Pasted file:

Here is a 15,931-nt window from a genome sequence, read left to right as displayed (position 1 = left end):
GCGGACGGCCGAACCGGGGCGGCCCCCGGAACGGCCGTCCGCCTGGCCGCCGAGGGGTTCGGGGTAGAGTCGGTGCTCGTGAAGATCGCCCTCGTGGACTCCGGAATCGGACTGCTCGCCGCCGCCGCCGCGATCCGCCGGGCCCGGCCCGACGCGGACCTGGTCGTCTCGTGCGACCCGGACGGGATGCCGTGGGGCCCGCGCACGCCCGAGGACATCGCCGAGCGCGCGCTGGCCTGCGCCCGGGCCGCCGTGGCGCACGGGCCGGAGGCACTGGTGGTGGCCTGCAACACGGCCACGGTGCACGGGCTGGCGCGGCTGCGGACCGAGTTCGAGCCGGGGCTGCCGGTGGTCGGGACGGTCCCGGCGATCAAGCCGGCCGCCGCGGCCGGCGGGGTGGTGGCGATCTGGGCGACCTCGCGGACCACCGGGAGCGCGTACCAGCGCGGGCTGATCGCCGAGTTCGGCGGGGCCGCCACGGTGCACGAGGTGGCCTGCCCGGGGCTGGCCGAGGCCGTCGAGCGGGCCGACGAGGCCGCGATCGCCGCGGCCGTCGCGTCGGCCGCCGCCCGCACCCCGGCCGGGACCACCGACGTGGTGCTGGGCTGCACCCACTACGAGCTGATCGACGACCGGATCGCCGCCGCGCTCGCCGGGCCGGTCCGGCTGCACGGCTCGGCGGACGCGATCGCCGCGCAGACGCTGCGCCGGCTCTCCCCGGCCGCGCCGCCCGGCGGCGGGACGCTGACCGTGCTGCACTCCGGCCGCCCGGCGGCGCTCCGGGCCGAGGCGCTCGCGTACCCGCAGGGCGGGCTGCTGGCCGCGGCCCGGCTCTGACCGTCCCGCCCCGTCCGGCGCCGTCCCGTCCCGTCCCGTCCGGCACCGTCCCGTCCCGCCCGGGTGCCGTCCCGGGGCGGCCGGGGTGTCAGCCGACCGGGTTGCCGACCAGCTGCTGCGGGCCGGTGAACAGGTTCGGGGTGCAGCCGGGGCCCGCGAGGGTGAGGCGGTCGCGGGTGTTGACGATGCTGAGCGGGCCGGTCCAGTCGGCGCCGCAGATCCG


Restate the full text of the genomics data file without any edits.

Here is a 15,931-nt window from a genome sequence, read left to right as displayed (position 1 = left end):
GCGGACGGCCGAACCGGGGCGGCCCCCGGAACGGCCGTCCGCCTGGCCGCCGAGGGGTTCGGGGTAGAGTCGGTGCTCGTGAAGATCGCCCTCGTGGACTCCGGAATCGGACTGCTCGCCGCCGCCGCCGCGATCCGCCGGGCCCGGCCCGACGCGGACCTGGTCGTCTCGTGCGACCCGGACGGGATGCCGTGGGGCCCGCGCACGCCCGAGGACATCGCCGAGCGCGCGCTGGCCTGCGCCCGGGCCGCCGTGGCGCACGGGCCGGAGGCACTGGTGGTGGCCTGCAACACGGCCACGGTGCACGGGCTGGCGCGGCTGCGGACCGAGTTCGAGCCGGGGCTGCCGGTGGTCGGGACGGTCCCGGCGATCAAGCCGGCCGCCGCGGCCGGCGGGGTGGTGGCGATCTGGGCGACCTCGCGGACCACCGGGAGCGCGTACCAGCGCGGGCTGATCGCCGAGTTCGGCGGGGCCGCCACGGTGCACGAGGTGGCCTGCCCGGGGCTGGCCGAGGCCGTCGAGCGGGCCGACGAGGCCGCGATCGCCGCGGCCGTCGCGTCGGCCGCCGCCCGCACCCCGGCCGGGACCACCGACGTGGTGCTGGGCTGCACCCACTACGAGCTGATCGACGACCGGATCGCCGCCGCGCTCGCCGGGCCGGTCCGGCTGCACGGCTCGGCGGACGCGATCGCCGCGCAGACGCTGCGCCGGCTCTCCCCGGCCGCGCCGCCCGGCGGCGGGACGCTGACCGTGCTGCACTCCGGCCGCCCGGCGGCGCTCCGGGCCGAGGCGCTCGCGTACCCGCAGGGCGGGCTGCTGGCCGCGGCCCGGCTCTGACCGTCCCGCCCCGTCCGGCGCCGTCCCGTCCCGTCCCGTCCGGCACCGTCCCGTCCCGCCCGGGTGCCGTCCCGGGGCGGCCGGGGTGTCAGCCGACCGGGTTGCCGACCAGCTGCTGCGGGCCGGTGAACAGGTTCGGGGTGCAGCCGGGGCCCGCGAGGGTGAGGCGGTCGCGGGTGTTGACGATGCTGAGCGGGCCGGTCCAGTCGGCGCCGCAGATCCG